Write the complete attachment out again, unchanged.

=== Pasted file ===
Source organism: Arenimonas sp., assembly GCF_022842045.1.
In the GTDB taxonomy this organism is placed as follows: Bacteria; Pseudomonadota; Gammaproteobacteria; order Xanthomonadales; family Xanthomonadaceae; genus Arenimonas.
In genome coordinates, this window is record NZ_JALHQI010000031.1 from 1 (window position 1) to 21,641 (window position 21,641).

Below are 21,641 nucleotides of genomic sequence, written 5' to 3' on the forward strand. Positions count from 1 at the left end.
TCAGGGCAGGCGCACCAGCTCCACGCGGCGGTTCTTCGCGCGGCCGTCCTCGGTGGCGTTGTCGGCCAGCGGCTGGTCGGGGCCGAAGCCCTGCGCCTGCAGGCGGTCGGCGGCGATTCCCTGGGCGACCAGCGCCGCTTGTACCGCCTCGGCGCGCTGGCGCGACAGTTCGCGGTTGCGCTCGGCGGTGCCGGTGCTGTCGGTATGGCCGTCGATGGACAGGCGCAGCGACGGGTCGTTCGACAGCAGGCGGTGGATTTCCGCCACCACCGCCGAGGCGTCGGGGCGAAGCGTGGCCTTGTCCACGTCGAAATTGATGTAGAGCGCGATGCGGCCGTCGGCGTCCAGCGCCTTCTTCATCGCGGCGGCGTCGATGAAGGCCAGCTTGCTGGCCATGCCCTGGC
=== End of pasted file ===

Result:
Source organism: Arenimonas sp., assembly GCF_022842045.1.
In the GTDB taxonomy this organism is placed as follows: Bacteria; Pseudomonadota; Gammaproteobacteria; order Xanthomonadales; family Xanthomonadaceae; genus Arenimonas.
In genome coordinates, this window is record NZ_JALHQI010000031.1 from 1 (window position 1) to 21,641 (window position 21,641).

Below are 21,641 nucleotides of genomic sequence, written 5' to 3' on the forward strand. Positions count from 1 at the left end.
TCAGGGCAGGCGCACCAGCTCCACGCGGCGGTTCTTCGCGCGGCCGTCCTCGGTGGCGTTGTCGGCCAGCGGCTGGTCGGGGCCGAAGCCCTGCGCCTGCAGGCGGTCGGCGGCGATTCCCTGGGCGACCAGCGCCGCTTGTACCGCCTCGGCGCGCTGGCGCGACAGTTCGCGGTTGCGCTCGGCGGTGCCGGTGCTGTCGGTATGGCCGTCGATGGACAGGCGCAGCGACGGGTCGTTCGACAGCAGGCGGTGGATTTCCGCCACCACCGCCGAGGCGTCGGGGCGAAGCGTGGCCTTGTCCACGTCGAAATTGATGTAGAGCGCGATGCGGCCGTCGGCGTCCAGCGCCTTCTTCATCGCGGCGGCGTCGATGAAGGCCAGCTTGCTGGCCATGCCCTGGC